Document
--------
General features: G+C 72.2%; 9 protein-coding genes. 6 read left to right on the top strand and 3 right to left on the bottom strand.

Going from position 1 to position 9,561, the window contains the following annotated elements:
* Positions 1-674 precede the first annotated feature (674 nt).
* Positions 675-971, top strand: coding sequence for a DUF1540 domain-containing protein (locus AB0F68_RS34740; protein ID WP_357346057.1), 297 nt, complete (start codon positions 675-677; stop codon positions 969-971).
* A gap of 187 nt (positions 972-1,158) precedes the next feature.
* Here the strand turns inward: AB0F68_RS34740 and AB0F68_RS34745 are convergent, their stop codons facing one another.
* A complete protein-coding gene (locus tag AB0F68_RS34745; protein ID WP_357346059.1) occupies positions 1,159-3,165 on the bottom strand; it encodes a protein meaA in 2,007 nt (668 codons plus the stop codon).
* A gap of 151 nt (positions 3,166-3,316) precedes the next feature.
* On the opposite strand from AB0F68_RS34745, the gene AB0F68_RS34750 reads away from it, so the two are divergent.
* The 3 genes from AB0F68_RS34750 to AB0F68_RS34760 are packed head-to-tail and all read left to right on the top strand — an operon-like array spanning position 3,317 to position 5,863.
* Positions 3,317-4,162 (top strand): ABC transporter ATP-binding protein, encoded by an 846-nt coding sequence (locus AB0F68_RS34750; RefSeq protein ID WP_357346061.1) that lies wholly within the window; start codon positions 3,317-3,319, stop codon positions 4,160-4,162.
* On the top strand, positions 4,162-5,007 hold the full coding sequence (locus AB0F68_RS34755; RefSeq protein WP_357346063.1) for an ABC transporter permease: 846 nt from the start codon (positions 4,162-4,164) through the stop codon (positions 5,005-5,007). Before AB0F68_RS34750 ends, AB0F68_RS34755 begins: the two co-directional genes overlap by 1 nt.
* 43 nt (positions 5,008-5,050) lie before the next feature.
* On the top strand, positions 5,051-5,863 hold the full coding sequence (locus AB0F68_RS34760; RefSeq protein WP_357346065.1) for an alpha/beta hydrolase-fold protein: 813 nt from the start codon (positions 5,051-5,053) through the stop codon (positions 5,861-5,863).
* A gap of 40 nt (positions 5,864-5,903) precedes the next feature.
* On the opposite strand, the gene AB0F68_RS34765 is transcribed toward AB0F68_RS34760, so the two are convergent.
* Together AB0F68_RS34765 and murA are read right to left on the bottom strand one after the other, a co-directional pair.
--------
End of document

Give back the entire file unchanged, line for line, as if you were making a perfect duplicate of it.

General features: G+C 72.2%; 9 protein-coding genes. 6 read left to right on the top strand and 3 right to left on the bottom strand.

Going from position 1 to position 9,561, the window contains the following annotated elements:
* Positions 1-674 precede the first annotated feature (674 nt).
* Positions 675-971, top strand: coding sequence for a DUF1540 domain-containing protein (locus AB0F68_RS34740; protein ID WP_357346057.1), 297 nt, complete (start codon positions 675-677; stop codon positions 969-971).
* A gap of 187 nt (positions 972-1,158) precedes the next feature.
* Here the strand turns inward: AB0F68_RS34740 and AB0F68_RS34745 are convergent, their stop codons facing one another.
* A complete protein-coding gene (locus tag AB0F68_RS34745; protein ID WP_357346059.1) occupies positions 1,159-3,165 on the bottom strand; it encodes a protein meaA in 2,007 nt (668 codons plus the stop codon).
* A gap of 151 nt (positions 3,166-3,316) precedes the next feature.
* On the opposite strand from AB0F68_RS34745, the gene AB0F68_RS34750 reads away from it, so the two are divergent.
* The 3 genes from AB0F68_RS34750 to AB0F68_RS34760 are packed head-to-tail and all read left to right on the top strand — an operon-like array spanning position 3,317 to position 5,863.
* Positions 3,317-4,162 (top strand): ABC transporter ATP-binding protein, encoded by an 846-nt coding sequence (locus AB0F68_RS34750; RefSeq protein ID WP_357346061.1) that lies wholly within the window; start codon positions 3,317-3,319, stop codon positions 4,160-4,162.
* On the top strand, positions 4,162-5,007 hold the full coding sequence (locus AB0F68_RS34755; RefSeq protein WP_357346063.1) for an ABC transporter permease: 846 nt from the start codon (positions 4,162-4,164) through the stop codon (positions 5,005-5,007). Before AB0F68_RS34750 ends, AB0F68_RS34755 begins: the two co-directional genes overlap by 1 nt.
* 43 nt (positions 5,008-5,050) lie before the next feature.
* On the top strand, positions 5,051-5,863 hold the full coding sequence (locus AB0F68_RS34760; RefSeq protein WP_357346065.1) for an alpha/beta hydrolase-fold protein: 813 nt from the start codon (positions 5,051-5,053) through the stop codon (positions 5,861-5,863).
* A gap of 40 nt (positions 5,864-5,903) precedes the next feature.
* On the opposite strand, the gene AB0F68_RS34765 is transcribed toward AB0F68_RS34760, so the two are convergent.
* Together AB0F68_RS34765 and murA are read right to left on the bottom strand one after the other, a co-directional pair.